|Document Type:||Master's Thesis|
|Name:||Terry W. Judd|
|Title:||Volunteer Labor Supply and Liability of Volunteers|
|Degree:||Master of Arts|
|Committee Chair:||Roger Waud|
|Chair's email:||rwaud @vt.edu|
|Committee Members:||Dr. Nancy Wentzler|
|Dr. Brian Reid|
|Dr. Thomas Lutton|
|Keywords:||Volunteer liability, Volunteering motivation, Tort law, Economics of volunteering, Nonprofit economics|
|Date of defense:||March 30, 1998|
|Availability:||Release the entire work for Virginia Tech access only.
After one year release worldwide only with written permission of the student and the advisory committee chair.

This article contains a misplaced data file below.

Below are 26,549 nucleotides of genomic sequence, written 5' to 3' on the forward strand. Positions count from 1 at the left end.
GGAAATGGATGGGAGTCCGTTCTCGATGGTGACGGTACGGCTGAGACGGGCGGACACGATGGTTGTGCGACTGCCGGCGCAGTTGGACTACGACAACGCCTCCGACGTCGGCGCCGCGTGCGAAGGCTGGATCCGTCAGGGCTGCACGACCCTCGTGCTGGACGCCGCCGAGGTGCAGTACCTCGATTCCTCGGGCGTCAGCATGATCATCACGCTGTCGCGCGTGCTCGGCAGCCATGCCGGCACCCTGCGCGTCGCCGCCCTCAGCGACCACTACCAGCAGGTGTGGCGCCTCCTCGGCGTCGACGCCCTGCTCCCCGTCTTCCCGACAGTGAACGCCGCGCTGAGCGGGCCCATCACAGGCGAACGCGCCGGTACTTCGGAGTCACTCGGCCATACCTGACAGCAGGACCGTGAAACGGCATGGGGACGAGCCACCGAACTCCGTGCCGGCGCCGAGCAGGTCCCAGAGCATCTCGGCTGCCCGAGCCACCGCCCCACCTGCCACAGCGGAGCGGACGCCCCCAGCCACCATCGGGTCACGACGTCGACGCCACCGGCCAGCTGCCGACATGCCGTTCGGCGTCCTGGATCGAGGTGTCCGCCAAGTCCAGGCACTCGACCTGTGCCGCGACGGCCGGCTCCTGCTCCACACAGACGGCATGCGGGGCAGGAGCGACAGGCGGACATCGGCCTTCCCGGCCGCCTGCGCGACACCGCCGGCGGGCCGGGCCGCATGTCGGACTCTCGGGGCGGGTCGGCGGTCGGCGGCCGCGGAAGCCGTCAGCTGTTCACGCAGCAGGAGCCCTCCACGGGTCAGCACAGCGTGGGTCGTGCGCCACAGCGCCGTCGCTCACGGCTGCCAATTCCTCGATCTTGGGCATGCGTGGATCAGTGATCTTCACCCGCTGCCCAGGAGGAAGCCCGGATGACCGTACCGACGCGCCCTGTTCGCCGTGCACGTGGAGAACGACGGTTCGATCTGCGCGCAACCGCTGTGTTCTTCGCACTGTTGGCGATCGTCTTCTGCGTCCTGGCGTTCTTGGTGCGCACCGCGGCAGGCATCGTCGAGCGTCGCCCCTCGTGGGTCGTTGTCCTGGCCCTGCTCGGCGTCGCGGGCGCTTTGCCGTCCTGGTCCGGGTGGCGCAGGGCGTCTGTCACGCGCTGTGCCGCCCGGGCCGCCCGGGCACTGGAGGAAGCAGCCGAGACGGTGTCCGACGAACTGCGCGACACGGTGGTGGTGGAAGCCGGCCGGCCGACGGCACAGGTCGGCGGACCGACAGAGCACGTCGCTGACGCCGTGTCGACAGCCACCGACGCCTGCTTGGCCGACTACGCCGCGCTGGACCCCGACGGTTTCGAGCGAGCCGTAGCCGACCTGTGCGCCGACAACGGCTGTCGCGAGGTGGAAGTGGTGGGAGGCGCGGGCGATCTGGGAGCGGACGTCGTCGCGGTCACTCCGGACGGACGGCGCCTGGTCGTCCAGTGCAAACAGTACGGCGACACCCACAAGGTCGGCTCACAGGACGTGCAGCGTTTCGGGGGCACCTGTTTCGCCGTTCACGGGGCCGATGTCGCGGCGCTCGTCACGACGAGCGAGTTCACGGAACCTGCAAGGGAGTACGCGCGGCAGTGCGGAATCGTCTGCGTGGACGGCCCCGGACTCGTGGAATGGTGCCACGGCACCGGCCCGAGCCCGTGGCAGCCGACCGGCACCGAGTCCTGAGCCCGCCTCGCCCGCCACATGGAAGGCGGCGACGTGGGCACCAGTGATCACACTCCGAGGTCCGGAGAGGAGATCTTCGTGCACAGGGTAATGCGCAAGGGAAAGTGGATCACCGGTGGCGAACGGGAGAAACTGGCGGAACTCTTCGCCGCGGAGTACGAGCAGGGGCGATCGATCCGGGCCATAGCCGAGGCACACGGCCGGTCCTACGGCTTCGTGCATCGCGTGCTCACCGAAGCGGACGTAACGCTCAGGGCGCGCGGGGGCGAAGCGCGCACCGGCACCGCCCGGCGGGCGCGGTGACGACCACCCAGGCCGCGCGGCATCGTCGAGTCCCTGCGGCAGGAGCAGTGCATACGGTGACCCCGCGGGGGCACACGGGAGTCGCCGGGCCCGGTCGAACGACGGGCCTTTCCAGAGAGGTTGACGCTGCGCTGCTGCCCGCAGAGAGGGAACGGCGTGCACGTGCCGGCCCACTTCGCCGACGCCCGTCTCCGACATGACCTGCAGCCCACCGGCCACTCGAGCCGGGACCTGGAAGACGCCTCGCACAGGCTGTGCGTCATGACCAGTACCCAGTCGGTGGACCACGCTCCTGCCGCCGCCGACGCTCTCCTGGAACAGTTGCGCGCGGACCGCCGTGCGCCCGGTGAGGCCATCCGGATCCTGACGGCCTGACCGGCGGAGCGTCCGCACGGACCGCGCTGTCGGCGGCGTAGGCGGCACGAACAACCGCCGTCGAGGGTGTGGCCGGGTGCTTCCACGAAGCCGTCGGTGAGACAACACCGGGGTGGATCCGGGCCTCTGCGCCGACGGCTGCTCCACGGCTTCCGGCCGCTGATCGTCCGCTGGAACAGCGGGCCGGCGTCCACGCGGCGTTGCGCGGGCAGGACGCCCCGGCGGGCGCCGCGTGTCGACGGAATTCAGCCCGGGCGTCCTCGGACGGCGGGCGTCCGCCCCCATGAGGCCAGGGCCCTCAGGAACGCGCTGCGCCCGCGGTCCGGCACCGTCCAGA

Volunteer Labor Supply and Liability of Volunteers Terry W. Judd (ABSTRACT) This paper examines factors affecting volunteer labor supply with two specific goals: (1) a reassessment of the model and empirical process outlined by Paul Menchik and Burton Weisbrod using a larger data set from a more recent time period; and (2) an exploration of how volunteer labor supply is affected by liability exposure of volunteers, a factor which Menchik and Weisbrod did not address. Data from a nationwide 1992 poll on volunteering conducted by the Gallup Organization and Independent Sector is applied to the quantitative approach which Menchik and Weisbrod used on data from 1977. Tobit regression analysis finds significance in some variables in the Menchik and Weisbrod model -– including variables relating to gender, offspring, education, religiosity, and parental attitudes to giving. Volunteer liability exposure has been a subject of debate in the U.S. Congress and other public policy arenas, and the Volunteer Liability Protection Act became law in 1997. The volunteer liability factor is measured in two ways -- using the variability of certain legal protections for line volunteers among state laws and using per capita tort filings per state as a "litigousness index." The "litigousness index" variable demonstrated value in predicting volunteer labor supply, which suggests that potential volunteers respond to a more generalized rather than activity-specific threat of lawsuits. Individuals’ information searches probably do not go as far as to examine legal provisions affecting their specific activities.
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